Lanak guztientzat (jobs for all)




Imagine a world:

– Where everyone who wants to work has a living-wage job.

– Where no one needs to cobble together multiple jobs to make ends meet.

– Where joblessness and its consequences no longer exist.

– Where millions are working in concert to heal our environment, rebuild our physical and care infrastructure, and renew our public art.

– Where the basic right to a job is guaranteed.

We face a crisis of economic insecurity

At this moment of economic and ecological upheaval, when pervasive economic insecurity and racial exclusion exist alongside concentrated wealth and a sweltering planet, we need a strategy to build an economy that produces economic security and dignity for all.

A Federal Job Guarantee is our way forward

By ensuring every person who wants to work can find a good job meeting vital community needs, a Federal Job Guarantee can be the cornerstone of an inclusive, thriving, and sustainable 21st century economy.

Add your voice

Join us in calling for a Federal Job Guarantee – our path to an economy centered around human value. Show your commitment by signing this manifesto.




The Need

The inability to provide good jobs for all even in the best of times is a key failure of the modern economy — one that reinforces inequities, squanders human potential, and takes a tremendous toll on society. Despite a booming economy, millions of workers remain jobless or underemployed, more than 40 percent of American workers earn less than $15/hour, and 40 percent of Americans cannot afford a $400 emergency. This is neither sustainable nor necessary. From Franklin Delano Roosevelt’s inclusion of guaranteed living-wage work in his Second Bill of Rights, to Martin Luther King, Jr. and Coretta Scott King’s call for guaranteed jobs in the fight for racial and economic justice, to the call by environmental justice advocates for a Job Guarantee in the Green New Deal, visionary leaders know a Job Guarantee is a potent solution.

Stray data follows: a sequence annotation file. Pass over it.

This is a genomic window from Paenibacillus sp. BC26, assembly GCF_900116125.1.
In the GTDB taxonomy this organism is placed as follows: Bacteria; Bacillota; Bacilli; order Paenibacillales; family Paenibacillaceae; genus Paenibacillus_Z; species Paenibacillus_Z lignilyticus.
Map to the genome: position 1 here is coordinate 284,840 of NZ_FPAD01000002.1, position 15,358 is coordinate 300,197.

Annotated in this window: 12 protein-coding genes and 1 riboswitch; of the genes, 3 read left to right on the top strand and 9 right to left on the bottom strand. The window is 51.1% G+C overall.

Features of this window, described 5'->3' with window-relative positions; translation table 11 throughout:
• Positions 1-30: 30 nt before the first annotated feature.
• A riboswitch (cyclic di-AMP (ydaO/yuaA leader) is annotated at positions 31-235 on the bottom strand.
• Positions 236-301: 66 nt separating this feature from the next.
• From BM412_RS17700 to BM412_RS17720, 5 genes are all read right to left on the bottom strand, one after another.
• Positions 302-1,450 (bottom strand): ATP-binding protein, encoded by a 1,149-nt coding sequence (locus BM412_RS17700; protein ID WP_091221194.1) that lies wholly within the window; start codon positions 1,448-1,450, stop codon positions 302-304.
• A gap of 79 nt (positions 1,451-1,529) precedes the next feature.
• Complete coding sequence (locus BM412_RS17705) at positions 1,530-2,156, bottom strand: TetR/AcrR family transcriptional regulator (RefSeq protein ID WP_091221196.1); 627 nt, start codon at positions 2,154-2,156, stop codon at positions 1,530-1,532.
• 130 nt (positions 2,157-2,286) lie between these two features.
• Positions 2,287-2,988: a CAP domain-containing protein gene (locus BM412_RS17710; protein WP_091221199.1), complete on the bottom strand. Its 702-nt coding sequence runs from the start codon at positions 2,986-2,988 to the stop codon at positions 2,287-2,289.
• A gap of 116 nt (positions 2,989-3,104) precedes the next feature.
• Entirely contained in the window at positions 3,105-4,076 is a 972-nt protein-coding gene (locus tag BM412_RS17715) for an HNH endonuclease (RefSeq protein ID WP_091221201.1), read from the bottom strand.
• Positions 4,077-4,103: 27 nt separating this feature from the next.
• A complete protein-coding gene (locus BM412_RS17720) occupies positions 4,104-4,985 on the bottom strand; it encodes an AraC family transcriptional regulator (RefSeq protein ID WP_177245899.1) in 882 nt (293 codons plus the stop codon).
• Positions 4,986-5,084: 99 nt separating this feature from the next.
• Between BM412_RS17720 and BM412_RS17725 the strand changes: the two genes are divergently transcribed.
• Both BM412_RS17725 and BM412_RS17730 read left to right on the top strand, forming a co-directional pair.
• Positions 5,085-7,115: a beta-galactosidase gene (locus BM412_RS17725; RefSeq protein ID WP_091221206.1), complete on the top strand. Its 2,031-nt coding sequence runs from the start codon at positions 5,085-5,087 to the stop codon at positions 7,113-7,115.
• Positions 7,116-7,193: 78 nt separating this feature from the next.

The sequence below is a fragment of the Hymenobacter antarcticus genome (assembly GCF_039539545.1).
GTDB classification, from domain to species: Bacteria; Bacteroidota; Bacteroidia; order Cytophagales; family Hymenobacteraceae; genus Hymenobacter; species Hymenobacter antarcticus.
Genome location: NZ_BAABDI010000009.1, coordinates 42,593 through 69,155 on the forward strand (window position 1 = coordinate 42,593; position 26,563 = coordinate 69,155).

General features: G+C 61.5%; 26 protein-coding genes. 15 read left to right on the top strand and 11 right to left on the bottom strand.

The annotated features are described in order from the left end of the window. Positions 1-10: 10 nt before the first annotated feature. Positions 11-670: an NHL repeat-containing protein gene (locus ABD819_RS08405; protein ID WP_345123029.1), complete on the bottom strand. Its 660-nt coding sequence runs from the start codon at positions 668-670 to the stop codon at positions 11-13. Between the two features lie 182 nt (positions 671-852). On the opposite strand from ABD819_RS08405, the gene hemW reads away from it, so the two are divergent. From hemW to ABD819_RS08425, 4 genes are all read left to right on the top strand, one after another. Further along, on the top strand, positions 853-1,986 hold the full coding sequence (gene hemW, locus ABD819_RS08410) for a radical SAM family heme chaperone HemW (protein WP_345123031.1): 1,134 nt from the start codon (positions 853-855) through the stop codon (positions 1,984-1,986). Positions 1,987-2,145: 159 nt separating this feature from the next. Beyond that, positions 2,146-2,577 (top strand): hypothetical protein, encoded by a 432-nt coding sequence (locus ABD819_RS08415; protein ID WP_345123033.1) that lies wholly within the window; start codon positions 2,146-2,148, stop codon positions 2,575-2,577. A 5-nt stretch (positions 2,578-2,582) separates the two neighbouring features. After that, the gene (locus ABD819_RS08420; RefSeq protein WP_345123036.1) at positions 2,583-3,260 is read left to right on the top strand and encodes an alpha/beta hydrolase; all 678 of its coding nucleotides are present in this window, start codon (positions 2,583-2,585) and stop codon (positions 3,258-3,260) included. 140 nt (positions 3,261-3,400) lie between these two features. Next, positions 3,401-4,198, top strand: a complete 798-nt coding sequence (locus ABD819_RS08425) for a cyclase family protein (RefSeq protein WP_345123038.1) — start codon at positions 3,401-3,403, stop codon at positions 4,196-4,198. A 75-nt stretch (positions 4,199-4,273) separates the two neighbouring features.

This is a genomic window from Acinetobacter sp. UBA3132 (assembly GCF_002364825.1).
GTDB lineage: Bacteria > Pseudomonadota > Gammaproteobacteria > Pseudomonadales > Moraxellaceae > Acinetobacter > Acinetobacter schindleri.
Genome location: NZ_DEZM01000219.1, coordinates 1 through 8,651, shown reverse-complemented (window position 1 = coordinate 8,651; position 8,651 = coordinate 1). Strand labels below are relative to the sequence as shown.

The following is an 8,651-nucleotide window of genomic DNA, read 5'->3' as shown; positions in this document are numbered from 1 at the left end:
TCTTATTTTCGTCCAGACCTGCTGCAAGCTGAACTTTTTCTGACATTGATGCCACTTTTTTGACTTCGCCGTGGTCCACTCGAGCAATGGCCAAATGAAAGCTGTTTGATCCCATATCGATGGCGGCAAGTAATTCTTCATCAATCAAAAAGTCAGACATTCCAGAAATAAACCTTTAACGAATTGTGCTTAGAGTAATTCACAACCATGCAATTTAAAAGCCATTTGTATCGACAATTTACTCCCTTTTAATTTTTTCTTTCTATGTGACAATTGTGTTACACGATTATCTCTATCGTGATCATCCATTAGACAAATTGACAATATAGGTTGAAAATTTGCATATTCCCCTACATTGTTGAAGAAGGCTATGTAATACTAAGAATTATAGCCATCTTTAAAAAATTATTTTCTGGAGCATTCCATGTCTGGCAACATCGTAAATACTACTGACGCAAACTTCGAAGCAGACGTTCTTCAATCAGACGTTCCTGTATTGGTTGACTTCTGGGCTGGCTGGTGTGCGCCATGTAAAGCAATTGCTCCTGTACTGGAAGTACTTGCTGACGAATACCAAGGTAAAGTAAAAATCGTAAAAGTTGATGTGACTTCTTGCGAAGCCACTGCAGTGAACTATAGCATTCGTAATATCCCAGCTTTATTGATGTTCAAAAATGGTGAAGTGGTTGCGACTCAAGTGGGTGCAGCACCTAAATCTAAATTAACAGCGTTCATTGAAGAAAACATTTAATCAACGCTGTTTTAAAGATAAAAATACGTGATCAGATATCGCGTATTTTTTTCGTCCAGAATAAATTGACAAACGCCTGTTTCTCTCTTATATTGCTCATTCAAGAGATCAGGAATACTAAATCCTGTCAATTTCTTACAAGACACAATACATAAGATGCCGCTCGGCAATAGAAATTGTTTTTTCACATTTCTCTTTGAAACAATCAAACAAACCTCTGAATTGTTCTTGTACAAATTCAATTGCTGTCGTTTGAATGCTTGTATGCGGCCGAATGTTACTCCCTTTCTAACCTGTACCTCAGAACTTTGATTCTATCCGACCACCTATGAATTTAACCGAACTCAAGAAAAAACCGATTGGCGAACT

The Benefits

Good jobs for all would become our reality. With a Federal Job Guarantee, the devastating experience of not finding work would become obsolete. People facing discrimination in the job market would have an alternative to going without or going underground. Workers would no longer be stuck in jobs where they are harassed or unsafe, or where they experience wage theft. No workers would need to toil in poverty-wage jobs with unstable and disruptive schedules. Poverty, racial and gender inequity, and working poverty would all decline. And when the next downturn hits, workers could take up guaranteed jobs, moderating the effects of the recession for everyone.

We could revitalize communities and counter climate change. A Federal Job Guarantee would make it possible to meet neglected community needs and manifest community aspirations. It could deliver on the environmental restoration and energy-efficiency projects needed to address climate change. It could help meet our demands for elder care for our aging population, strengthen our child care infrastructure, and support our public school teachers. It could make public art accessible to all and bring new resources and hope to hard-hit local economies. And a Federal Job Guarantee removes a major barrier to countering our environmental crisis: fear of job loss.